3. It is contended that in all cases where a debtor is arrested in execution of a decree he must be held entitled to be adjudged an insolvent. This argument is based upon certain provisions of the Civil Procedure Code. Section 55 Clause 4 enacts as follows. ' Where a judgment debtor is arrested in execution of a decree for the payment of money and brought before the Court, the Court shall inform him that he may apply to be declared an insolvent; and that he will be discharged if he has not committed any act of bad faith regarding the subject of the application and if he complies with the provisions of the law of insolvency for the time being in force. ' This provision does not entitle the debtor to be declared an insolvent when the application does not comply with the provisions of the insolvency law. Clause 4, no doubt entitles him to be released from arrest if he expresses his intention to be declared an insolvent, but if he is unable to comply with the provisions of the bankurptcy law, the Court would certainly have power to arrest him again as shewn by the same clause which provides that besides expressing his intention to apply to be adjudicated an insolvent he must furnish security to the satisfaction of the Court that he will appear when called upon in any proceeding upon the decree in execution of which he was arrested. We do not think that Section 54 shows that the mere fact of arrest in execution of a decree Entitles the debtor to an adjudication in insolvency whether he is in reality, able to bring himself within the provisions of Section 11 of the Insolvency Act or not. It may no doubt be urged that the result of this view might be that a judgment debtor who is not able to get in his assests readily might be unable to escape arrest and imprisonment at the instance of any creditor who has a decree against him. But the Court is, in our opinion, armed with sufficient power by Rule 40 of Order XXI to prevent such a judgment debtor being improperly harassed. It enacts that when ' it appears to the Court that the judgment debtor is unable, from poverty or other sufficient cause, to pay the amount of the decree the Court may, upon such terms as it thinks fit, make an order disallowing the application for his arrest and detention, or directing his release, as the case may be '. There is no reason why the petitioner in this case should not resort to the provisions of this rule for avoiding detention in jail if his conduct is such as to deserve protection from Court.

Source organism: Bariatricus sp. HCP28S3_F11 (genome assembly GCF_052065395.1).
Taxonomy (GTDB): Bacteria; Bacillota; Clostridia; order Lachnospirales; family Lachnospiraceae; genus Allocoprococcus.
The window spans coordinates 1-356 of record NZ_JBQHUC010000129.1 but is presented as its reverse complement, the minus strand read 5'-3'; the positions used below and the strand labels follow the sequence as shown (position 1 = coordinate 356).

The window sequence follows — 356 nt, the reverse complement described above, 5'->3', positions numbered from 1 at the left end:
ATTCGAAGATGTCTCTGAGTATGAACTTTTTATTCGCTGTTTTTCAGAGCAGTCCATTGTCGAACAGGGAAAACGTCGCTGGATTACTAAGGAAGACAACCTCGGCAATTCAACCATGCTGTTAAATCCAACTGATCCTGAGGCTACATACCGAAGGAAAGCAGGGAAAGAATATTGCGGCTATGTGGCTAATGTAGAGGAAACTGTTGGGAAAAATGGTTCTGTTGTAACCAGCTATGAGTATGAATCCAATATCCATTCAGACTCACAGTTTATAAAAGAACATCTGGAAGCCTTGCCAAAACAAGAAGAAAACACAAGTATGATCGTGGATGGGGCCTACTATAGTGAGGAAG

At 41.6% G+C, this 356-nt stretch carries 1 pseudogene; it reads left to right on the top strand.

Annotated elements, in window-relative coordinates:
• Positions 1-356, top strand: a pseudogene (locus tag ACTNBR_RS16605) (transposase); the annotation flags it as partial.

4. We see no reason for holding that the order of the District Judge dismissing the petition in this case is wrong. We dismiss the appeal with costs.